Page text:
1. Does Conrad really “otherize,” or impose racist ideology upon, the Africans in Heart of Darkness, or does Achebe merely see Conrad from the point of view of an African? Is it merely a matter of view point, or does there exist greater underlying meaning in the definition of racism? 2. How does Achebe’s personal history and the context in which he wrote “An Image of Africa: Racism in Conrad’s Heart of Darkness” reflect the manner in which he views Conrad’s idea of racism in the novel? 3.
Taking into account Achebe’s assumptions and analysis of racism in Heart of Darkness, how does this change Conrad’s novel as a literary work, if it does at all?The literal heart of darkness in Conrad’s novel Heart of Darkness does not merely incorporate the Belgian Congo, the African savages, the journey to the innermost soul, and England as the corruptor in its attempted colonization of the African people for selfish and commercial purposes.
In “An Image of Africa: Racism in Conrad’s Heart of Darkness ,” Achebe accuses Conrad of racism as the essential “heart of darkness.” Heart of Darkness projects the image of Africa as ‘the other world,’ the antithesis of Europe and therefore of civilization, a place where man’s vaunted intelligence and refinement are finally mocked by triumphant bestiality…it is not the differentness that worries Conrad but the lurking hint of kinship, of common ancestry. For the Thames too ‘has been one of the dark places of the earth.’ It conquered its darkness, of course, and is now in daylight and at peace. But if it were to visit its primordial relative, the Congo, it would run the terrible risk of hearing grotesque echoes of its own forgotten darkness, and falling victim to an avenging recrudescence of the mindless frenzy of the first beginnings. (4) One might contend that this attitude toward the African in Heart of Darkness does not belong to Conrad, but rather to Marlow, and that far from endorsing it “Conrad might indeed be holding it up to irony and criticism.” (9) According to Achebe “Conrad appears to go to considerable pains to set up layers of insulation between himself and the moral universe of his story.” (9) For example, Conrad has a narrator behind a narrator — he gives us Marlow’s account through the filter of a second person. Achebe thus elucidates how “Conrad seems…to approve of Marlow, with only minor reservations — a fact reinforced by the similarities between their two careers.” (10)Furthermore, Achebe views Conrad as espousing a kind of liberalism that “touched all the best minds of the age in England, Europe and America. It took different forms in the minds of different people but almost always managed to sidestep the ultimate question of equality between white people and black people…Conrad would not use the word ‘brother’ however qualified; the farthest he would go was ‘kinship.'” (11) in Heart of Darkness. Recognizing this fundamental flaw in Conrad, Achebe thus labels the white European author a “thoroughgoing racist” (11). Although many students “will point out to you that Conrad is, if anything, less charitable to the Europeans in the story than he is to the natives, that the point of the story is to ridicule Europe’s civilizing mission in Africa” (12), and despite the fact that Achebe recognizes to a certain extent that Africa serves as a setting and backdrop which eliminates the African as a human factor, he challenges readers of Heart of Darkness to “see the preposterous and perverse arrogance in thus reducing Africa to the role of props for the break-up of one petty European mind.” (12) But Achebe does not see this as the real point. Instead, “the real question is the dehumanization of Africa and Africans which this age-long attitude has fostered and continues to foster in the world.” (12). Questioning whether a novel which “celebrates this dehumanization, which depersonalizes a portion of the human race, can be called a great work of art” (12), Achebe responds by doubting Conrad’s talents as a writer. Achebe accounts for Conrad’s racism against black Africans because of his personal history– “there remains still in Conrad’s attitude a residue of antipathy to black people which his peculiar psychology alone can explain. His own account of his first encounter with a black man is very revealing: A certain enormous buck nigger encountered in Haiti fixed my Conrad’s conception of blind, furious, unreasoning rage, as manifested in the human animal to the end of my days. Of the nigger I used to dream for years afterwards.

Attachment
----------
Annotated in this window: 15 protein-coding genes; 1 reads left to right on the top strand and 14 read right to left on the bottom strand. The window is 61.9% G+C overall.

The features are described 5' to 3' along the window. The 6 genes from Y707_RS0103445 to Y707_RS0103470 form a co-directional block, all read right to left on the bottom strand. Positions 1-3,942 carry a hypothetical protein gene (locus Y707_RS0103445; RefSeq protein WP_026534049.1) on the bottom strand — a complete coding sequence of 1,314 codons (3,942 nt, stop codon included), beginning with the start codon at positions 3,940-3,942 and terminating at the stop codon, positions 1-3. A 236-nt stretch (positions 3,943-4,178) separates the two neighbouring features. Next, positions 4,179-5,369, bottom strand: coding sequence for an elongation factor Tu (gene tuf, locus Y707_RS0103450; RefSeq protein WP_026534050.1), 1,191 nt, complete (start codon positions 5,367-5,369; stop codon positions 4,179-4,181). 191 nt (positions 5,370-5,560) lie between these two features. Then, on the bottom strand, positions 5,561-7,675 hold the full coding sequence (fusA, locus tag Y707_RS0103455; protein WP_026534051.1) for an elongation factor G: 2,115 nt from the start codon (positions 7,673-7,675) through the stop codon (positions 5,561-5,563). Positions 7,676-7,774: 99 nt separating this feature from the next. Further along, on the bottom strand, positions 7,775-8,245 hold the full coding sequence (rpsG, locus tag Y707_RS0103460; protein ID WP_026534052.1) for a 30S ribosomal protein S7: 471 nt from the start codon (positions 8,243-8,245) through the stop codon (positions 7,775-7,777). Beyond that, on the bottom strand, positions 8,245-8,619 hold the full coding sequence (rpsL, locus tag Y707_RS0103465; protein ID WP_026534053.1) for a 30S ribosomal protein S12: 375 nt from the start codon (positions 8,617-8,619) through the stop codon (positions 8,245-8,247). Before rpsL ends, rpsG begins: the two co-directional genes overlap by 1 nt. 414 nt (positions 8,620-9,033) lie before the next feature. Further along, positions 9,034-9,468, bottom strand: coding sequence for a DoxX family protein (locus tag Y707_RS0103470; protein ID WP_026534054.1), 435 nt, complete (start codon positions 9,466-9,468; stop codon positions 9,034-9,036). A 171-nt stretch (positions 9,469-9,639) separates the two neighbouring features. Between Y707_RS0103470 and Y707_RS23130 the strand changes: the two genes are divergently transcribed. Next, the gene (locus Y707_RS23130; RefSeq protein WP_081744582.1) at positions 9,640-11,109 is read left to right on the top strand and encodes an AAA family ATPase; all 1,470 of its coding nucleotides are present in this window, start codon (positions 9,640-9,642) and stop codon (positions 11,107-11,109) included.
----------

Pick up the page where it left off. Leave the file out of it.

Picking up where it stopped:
Certainly Conrad had a problem with niggers.” (13)Thus, Achebe clearly sees Heart of Darkness as a racist text, one “which parades in the most vulgar fashion prejudices and insults from which a section of mankind has suffered untold agonies and atrocities in the past and continues to do so in many ways and many places today. He is talking about a story in which the very humanity of black people is called into question” (15) However, Achebe partly does save the reputation of Conrad when he concedes that “Conrad did not originate the image of Africa which we find in his book. It was and is the dominant image of Africa in the Western imagination…Conrad saw and condemned the evil of imperial exploitation but was strangely unaware of the racism on which it sharpened its iron tooth.” (19) SourceAchebe, Hopes and Impediments: Selected Essays. “An Image of Africa: Racism in Conrad’s Heart of Darkness.” New York: Doubleday, 1989, pp.1-20.
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